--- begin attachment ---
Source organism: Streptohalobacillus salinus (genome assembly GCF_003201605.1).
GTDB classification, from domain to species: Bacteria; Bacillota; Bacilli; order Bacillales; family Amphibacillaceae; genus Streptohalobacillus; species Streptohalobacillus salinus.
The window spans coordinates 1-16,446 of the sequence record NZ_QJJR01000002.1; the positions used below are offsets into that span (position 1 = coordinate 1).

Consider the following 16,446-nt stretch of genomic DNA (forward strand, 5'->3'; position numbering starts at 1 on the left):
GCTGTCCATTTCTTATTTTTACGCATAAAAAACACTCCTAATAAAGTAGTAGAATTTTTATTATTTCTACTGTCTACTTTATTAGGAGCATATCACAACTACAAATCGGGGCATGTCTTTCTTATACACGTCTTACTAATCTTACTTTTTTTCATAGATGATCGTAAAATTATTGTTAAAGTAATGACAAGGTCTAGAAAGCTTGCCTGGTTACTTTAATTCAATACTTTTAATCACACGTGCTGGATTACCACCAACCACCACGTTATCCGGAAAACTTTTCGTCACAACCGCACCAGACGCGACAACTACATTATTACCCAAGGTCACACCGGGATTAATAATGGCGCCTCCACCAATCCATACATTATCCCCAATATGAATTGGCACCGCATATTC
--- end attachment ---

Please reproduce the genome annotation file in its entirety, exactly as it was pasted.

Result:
Source organism: Streptohalobacillus salinus (genome assembly GCF_003201605.1).
GTDB classification, from domain to species: Bacteria; Bacillota; Bacilli; order Bacillales; family Amphibacillaceae; genus Streptohalobacillus; species Streptohalobacillus salinus.
The window spans coordinates 1-16,446 of the sequence record NZ_QJJR01000002.1; the positions used below are offsets into that span (position 1 = coordinate 1).

Consider the following 16,446-nt stretch of genomic DNA (forward strand, 5'->3'; position numbering starts at 1 on the left):
GCTGTCCATTTCTTATTTTTACGCATAAAAAACACTCCTAATAAAGTAGTAGAATTTTTATTATTTCTACTGTCTACTTTATTAGGAGCATATCACAACTACAAATCGGGGCATGTCTTTCTTATACACGTCTTACTAATCTTACTTTTTTTCATAGATGATCGTAAAATTATTGTTAAAGTAATGACAAGGTCTAGAAAGCTTGCCTGGTTACTTTAATTCAATACTTTTAATCACACGTGCTGGATTACCACCAACCACCACGTTATCCGGAAAACTTTTCGTCACAACCGCACCAGACGCGACAACTACATTATTACCCAAGGTCACACCGGGATTAATAATGGCGCCTCCACCAATCCATACATTATCCCCAATATGAATTGGCACCGCATATTC